The Big Chill House in King’s Cross was host to Love Spain, Hate Bullfighting last Thursday evening, a street art competition ran by the League Against Cruel Sports, in association with Don’t Panic. The work they do is very commendable and campaign against the unnecessary and brutal cruelty towards animals in the name of sport. Their message is simple: enjoy the Spanish culture, the food, the beaches, the history. But don’t support their bullfighting arena. A speech made by a representative from the league informs me of some shocking facts. Subsidies from the EU fund this trade every year – to the tune of £20 million in fact. Inadvertently, we are supporting it through our taxes, which hits home quite hard.
I was more than happy to sign their petition, agreeing to never visit a bullfight, as was everyone else who came to support the evening. Running simultaneously in Barcelona, was the same event, announcing their own winner. The aim of this competition was for talented street artists to come up with a design that promotes the ‘Love Spain, Hate Bullfighting’ message, whilst celebrating Spain’s many attributes.
After scanning the room a few times (and with a complimentary bottle of Estrella Damm in hand – nice touch LACS), I settle upon the poster of Genevieve Beharry from Toronto, Canada. The powder blue and blood red palette is subtle yet effective, with your attention draw immediately to the strong form of a bull’s head shaped as a heart in the centre of the page. The poster is beautifully symmetrical, with simplified lines and shapes to describe the bull’s features. The black typography has quite a romantic sensibility, like the signature of a love letter. Flowing voluptuous curves follow the ascenders, bowls and descents of each letter, hugging the emphatic image of the bull at the core. The words have a hand crafted feel to it, like Beharry may have rendered them herself. This makes for quite a pleasing contrast between the hand made and the computer generated – both playing off one another harmoniously. As with all of the posters here, type and image are both necessary and important components to the design of the poster and this isn’t an easy balance to get right. Beharry successfully melds these elements together in a coherent way for the viewer to read. She says of her approach to the brief, “I wanted to do something simple and iconic for this poster. I chose not to focus on any violent aspects of bullfighting visually, and instead made a bull’s head into a heart, to represent the word ‘love’”.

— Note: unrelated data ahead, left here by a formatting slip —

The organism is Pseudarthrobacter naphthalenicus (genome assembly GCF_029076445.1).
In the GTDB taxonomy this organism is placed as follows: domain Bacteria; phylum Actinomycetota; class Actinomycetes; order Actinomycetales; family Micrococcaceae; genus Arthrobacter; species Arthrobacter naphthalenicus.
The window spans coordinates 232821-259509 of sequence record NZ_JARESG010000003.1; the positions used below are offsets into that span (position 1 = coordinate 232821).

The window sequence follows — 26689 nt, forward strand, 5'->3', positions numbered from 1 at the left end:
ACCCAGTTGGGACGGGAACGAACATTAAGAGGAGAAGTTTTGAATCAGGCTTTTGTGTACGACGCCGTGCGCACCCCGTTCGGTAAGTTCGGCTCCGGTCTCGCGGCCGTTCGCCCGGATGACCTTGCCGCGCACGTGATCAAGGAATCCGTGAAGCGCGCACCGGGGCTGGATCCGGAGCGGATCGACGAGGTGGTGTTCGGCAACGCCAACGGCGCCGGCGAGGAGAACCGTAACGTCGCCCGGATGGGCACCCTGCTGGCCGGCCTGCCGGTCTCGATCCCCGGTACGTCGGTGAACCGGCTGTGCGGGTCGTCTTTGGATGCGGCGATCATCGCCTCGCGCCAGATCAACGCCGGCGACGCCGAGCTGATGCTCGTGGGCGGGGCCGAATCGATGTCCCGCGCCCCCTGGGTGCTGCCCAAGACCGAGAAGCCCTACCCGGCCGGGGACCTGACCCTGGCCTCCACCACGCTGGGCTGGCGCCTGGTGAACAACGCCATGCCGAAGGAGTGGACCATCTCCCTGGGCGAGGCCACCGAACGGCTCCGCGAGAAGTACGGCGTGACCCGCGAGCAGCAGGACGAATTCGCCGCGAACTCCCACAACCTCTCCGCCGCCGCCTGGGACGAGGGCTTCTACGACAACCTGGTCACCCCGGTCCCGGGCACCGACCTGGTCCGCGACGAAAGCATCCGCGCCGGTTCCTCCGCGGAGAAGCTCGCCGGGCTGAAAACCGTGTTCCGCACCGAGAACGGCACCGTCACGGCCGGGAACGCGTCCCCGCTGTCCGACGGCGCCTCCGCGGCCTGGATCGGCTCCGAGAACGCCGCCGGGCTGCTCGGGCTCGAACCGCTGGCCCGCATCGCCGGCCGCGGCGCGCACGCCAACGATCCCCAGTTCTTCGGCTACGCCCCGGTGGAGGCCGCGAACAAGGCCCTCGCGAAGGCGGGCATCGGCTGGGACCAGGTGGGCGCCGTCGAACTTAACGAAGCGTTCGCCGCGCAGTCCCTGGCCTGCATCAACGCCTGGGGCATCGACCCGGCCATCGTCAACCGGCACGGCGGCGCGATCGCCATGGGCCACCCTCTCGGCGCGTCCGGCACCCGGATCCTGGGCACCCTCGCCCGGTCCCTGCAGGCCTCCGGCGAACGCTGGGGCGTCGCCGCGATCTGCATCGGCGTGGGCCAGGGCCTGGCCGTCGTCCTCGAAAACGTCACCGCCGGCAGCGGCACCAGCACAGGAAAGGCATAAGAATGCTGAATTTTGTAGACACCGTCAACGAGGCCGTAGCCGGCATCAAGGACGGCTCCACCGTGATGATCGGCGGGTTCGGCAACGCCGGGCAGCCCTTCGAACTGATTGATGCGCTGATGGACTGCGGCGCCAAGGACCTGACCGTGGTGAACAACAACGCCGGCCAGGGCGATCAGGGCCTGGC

One of my few favourite pieces on display is by Manchester based artist Melanie McPhail. Less graphically influenced than some of the other entries here, her delicate and charming illustration still manages to pack a punch. A brown paper background is the foundation for this hand-drawn image. A duo of graphite pencil and colour pencil work together to form a bull in the foreground and what appears to be a landscape of hills behind it. At first it looks like drops of blood are cascading down the hill to the bull from a gated, Spanish coat of arms. On closer inspection, they are tiny red love hearts and it becomes clear that the ambiguous nature of them was intentional by McPhail. The artist plays on this specific style of illustration with the hand drawn type, in a naïve manner. ‘Love Spain’ is in lowercase and again, in joined-up handwriting that sits above ‘HATE BULLFIGHTING’, in thicker, blocked capitals. In this way, her point is emphasized, the gentle nature of the first part of the slogan is submissive to the forcefulness of the latter. She may not be as literal with her point as others are, but I think this works to her advantage – finding a way to communicate the rather brutal message in a subtle way. McPhail says, “Spanish people should be embracing the power and beauty of this animal, which represents their country, instead of killing it”.
The work of Matt Glen is a strong contrast to the style of the previously described posters. The remit of ‘street art’ is probably most apparent in this case, as we are presented with a plaque nailed to a white-washed wall. Made to imitate the sort of sign that you would see in a housing estate to warn children against ball games, the plate reads, ‘no bull games’. You may decide at first that this is perhaps a rather cheesy pun, but it is also simple and straight to the point. There is nothing flowery or over embellished about his approach and this means that it translates well, in a language that can be understood across the board. It does make me consider what is the most effective way of communicating a message such as this. Is it better to convey something in plain and simple terms at the expense of making it look what might be considered, a beautiful illustration? The use of red on white is a very powerful visual technique for high impact and certainly reaches the mark. There is also something about the photographic element to the work that makes it feel more tangible, like it is a real documentation as opposed to a drawing.
The winner was announced at the end of the evening, a very deserving Rianne Rowlands. As I am having thoughts of making tracks, I note that although every single poster entered in this competition has used a palette of reds, blacks and whites or variations thereof and this has been completely coincidental. I discover from an organiser from the League Against Cruel Sports, that the brief never specified the colours to be used. There seemed to be a unified response to the brief, not only in the choice of colour and printing methods but also in the need and want to make a worthwhile statement. It was encouraging to see people come together in this way and to engage young people in this campaign.
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